Absorbing Ray Bradbury, the Articulated Man

Posted: June 6, 2012 in Fiction, The Writer's Psyche

The one man most responsible for making me dedicate myself to writing is Ray Bradbury.

I grew up as a bookworm in a strict Baptist household. Our twice-monthly pilgrimages to the local library inevitably ended with my straining to carry a tall stack of books from our beat-up Opel to my bedroom.

My dad scanned each title before I checked books out. Acceptable fare included lots of folk tales and fables, tame classics such as The Secret Garden, every Hardy Boys book, and an amusing series about Freddy the Pig.

By age 12, I had devoured every book in the juvenile section of the library. I wandered into the adult stacks, where I found a book entitled Something Wicked This Way Comes. Raised on stolid but innocuous fare, I felt dark shivers from the title alone. I had no idea this was actually a young adult book – to me, it represented all the thrills forbidden to my young religious eyes. I snuck it into the middle of that visit’s book harvest, certain it would fail to pass inspection. Somehow, it arrived home with me.

Bradbury’s ideas and writing voice blew my budding mind. I thrilled to Jim Nightshade’s struggle against Mr. Dark’s deceptions. I creeped out as Mr. Dark rode a gothic merry-go-round backwards to turn himself into an evil boy my age. The colorful prose seared itself into my brain pan.

As soon as I finished the book, I went, Who is this author? How dare the universe fail to tell me about him sooner? I went on a Bradbury tear, devouring Dandelion Wine, The Illustrated Man, The Martian Chronicles, The October Country (and other short story collections) and, though it exceeded my intellectual prowess, Fahrenheit 451. In school, every author you’re pointed to – Twain, Eliot, Hemingway, et al – is dead. I felt delirious when I learned Bradbury was still alive and was still writing.

Compelled to become the next Bradbury, in seventh grade I attempted my first novel, a spy thriller unencumbered by any knowledge of how the world works. (Bradbury influenced me, but so did The Man from U.N.C.L.E., John Steed, and Mrs. Peel.) I gave it what I thought was a very ironically adult title: See the Corpse Run. When my dad gave me a big blank hardcover (the result of a publisher’s paper-and-binding experiment), I laboriously hunt-and-pecked my novel on a manual typewriter, then glued the pages into the hardcover so that I made a “real book.” I finished it in ninth grade, 97 proud pages long. My reading audience was my dad.

By age 15 I had sold seven or eight articles to very minor publications, but I thought I was king of the world because I got paid $25 for each of those articles. (One periodical even profiled me as “teen with a typewriter.”) I began high school and due to my published status, got put in a senior composition class.

This class required me to turn in a new story every Friday. The teacher kept encouraging us each to find our “unique voice.” That was the first time I’d heard that. I had no idea what my “voice” was. And I didn’t have time to find “my voice” – I was too busy expressing the million ideas in my head! So I copied Bradbury’s voice. I adopted entirely techniques I had subconsciously learned from him, such as setting atmosphere by personifying inanimate objects and giving them intentions. I wrote ironic flights of fancy very much in line with Ray’s (but a paltry echo of the master). By emulating Ray week after week, I aced the class. And I learned writing the same way he did: by writing.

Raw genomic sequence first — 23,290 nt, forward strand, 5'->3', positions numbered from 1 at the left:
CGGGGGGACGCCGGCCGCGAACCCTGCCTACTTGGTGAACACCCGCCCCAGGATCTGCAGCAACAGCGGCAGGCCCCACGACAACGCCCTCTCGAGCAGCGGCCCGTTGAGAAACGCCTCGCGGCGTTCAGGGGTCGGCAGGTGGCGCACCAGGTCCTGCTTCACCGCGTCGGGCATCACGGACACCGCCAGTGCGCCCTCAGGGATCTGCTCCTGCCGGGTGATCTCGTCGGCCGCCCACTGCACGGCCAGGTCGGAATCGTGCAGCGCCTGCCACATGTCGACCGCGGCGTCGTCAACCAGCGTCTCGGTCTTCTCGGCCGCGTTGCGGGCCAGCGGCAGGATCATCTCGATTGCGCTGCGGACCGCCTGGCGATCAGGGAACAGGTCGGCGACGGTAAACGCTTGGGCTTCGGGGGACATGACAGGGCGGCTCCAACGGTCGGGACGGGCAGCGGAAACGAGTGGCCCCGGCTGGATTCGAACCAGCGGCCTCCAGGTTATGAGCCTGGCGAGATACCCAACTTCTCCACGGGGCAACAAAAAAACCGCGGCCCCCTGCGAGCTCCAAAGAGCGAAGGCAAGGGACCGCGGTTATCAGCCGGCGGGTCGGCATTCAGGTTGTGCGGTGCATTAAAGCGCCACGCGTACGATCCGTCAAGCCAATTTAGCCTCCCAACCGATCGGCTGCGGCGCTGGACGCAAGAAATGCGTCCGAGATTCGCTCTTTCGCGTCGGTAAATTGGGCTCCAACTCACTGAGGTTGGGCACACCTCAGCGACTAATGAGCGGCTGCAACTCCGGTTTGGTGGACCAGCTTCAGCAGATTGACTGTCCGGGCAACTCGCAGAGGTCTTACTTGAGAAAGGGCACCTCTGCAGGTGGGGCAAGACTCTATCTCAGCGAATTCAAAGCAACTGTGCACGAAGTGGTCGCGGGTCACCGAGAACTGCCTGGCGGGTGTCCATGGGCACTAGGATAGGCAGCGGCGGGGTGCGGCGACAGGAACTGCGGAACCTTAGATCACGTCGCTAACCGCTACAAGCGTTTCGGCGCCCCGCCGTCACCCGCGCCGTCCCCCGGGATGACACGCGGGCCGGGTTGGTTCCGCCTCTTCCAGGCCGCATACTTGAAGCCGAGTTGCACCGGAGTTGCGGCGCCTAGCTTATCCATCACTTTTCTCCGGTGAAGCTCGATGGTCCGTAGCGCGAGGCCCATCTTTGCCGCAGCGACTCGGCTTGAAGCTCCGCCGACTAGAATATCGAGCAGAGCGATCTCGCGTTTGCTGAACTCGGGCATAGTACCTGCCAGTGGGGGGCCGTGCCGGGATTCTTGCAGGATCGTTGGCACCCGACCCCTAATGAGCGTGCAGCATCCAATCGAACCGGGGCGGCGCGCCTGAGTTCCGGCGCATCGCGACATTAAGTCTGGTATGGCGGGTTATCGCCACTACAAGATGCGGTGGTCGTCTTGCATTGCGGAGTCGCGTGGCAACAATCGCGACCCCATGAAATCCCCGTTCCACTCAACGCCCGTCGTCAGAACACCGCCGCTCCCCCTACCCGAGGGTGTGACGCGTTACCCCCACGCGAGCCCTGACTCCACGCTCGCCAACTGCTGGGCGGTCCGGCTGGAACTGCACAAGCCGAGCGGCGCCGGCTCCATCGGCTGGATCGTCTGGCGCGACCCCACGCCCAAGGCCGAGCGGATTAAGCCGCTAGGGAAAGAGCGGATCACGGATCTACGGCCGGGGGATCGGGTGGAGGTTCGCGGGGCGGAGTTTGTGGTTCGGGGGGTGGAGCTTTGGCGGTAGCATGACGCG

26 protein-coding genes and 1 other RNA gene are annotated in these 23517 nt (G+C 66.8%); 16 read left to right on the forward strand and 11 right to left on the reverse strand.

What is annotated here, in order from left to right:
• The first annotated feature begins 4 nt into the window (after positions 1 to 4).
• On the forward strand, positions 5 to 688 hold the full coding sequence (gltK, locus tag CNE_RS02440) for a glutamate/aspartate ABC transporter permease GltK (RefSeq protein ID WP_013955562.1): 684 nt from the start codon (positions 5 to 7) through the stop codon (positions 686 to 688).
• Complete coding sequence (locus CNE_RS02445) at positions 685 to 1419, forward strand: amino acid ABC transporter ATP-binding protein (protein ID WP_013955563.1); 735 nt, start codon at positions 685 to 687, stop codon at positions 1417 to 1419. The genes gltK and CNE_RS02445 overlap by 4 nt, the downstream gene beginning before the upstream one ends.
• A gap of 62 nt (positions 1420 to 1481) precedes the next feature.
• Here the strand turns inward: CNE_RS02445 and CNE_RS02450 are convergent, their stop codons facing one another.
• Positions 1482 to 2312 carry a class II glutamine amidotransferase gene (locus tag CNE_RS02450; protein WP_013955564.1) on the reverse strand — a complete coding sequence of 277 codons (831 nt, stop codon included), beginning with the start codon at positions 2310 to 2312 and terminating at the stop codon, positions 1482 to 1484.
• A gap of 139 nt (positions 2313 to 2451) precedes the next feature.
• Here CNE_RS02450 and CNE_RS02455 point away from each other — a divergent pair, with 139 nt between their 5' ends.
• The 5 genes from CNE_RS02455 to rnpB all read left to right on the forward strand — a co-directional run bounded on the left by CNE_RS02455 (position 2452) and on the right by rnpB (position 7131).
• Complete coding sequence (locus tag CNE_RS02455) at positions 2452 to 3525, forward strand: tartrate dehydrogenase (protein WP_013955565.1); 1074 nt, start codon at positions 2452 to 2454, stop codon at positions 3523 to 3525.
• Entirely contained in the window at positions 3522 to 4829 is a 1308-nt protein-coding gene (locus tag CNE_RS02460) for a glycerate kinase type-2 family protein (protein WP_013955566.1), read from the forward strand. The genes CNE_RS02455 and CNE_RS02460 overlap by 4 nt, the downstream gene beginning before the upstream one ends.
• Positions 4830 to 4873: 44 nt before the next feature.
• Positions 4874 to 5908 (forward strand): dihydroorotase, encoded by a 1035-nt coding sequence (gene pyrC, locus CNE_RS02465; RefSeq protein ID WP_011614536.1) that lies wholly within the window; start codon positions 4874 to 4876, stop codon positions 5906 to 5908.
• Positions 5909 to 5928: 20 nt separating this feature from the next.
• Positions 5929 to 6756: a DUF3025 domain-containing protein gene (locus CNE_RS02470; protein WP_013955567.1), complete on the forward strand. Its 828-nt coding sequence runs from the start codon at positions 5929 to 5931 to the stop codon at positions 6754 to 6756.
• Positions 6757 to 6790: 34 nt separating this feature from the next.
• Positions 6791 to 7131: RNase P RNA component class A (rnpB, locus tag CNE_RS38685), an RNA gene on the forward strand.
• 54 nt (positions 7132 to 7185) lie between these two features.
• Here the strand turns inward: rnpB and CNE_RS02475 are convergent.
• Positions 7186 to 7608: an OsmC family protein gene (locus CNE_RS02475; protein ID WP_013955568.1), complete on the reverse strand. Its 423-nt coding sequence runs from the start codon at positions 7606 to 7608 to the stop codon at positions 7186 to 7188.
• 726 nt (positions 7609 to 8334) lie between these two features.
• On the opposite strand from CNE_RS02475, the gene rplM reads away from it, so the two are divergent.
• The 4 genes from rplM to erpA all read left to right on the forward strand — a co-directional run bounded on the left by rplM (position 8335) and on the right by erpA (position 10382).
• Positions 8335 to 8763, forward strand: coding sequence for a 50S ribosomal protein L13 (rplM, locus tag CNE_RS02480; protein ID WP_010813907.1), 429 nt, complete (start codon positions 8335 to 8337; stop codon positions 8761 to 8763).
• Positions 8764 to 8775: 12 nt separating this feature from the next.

Ray’s world seemed more vivid to me than the real world. Immersed in the Martian Chronicles, I remember watching America’s moon landing in 1969 and thinking, “Big deal. We’ll be on Mars in no time.”
I see Ray reflected today in other writers who draw no boundaries between fantasy, horror, and science fiction. Would Stephen King be the brand he is today had there been no Bradbury? Would there have been Star Trek? Star Wars? The whole body of work by J. J. Abrams?

In writing this, I wanted to consult some of Bradbury’s works. I’m startled to see I no longer own any. But at the end of Fahrenheit 451, people have become books. To fool the censors, they have memorized entire works. A woman could tell you, “I am The Old Man and the Sea.” A teen could say, “I am The Odyssey.” In that same sense, I absorbed Ray Bradbury. He is in me: laced as an integral shining vein through my imaginings; a hand that touched the pottery wheel of my creative impulses. I never met him, but in the pages of his words, he met me — and set me alight.

“If you want to write, if you want to create, you must be the most sublime fool that God ever turned out and sent rambling. You must write every single day of your life. You must read dreadful dumb books and glorious books, and let them wrestle in beautiful fights inside your head, vulgar one moment, brilliant the next. You must lurk in libraries and climb the stacks like ladders to sniff books like perfumes and wear books like hats upon your crazy heads. I wish you a wrestling match with your Creative Muse that will last a lifetime. I wish craziness and foolishness and madness upon you. May you live with hysteria, and out of it make fine stories — science fiction or otherwise. Which finally means, may you be in love every day for the next 20,000 days. And out of that love, remake a world.”
― Ray Bradbury

For the comments: What did you make of Ray? Or what other writer fired your imagination?


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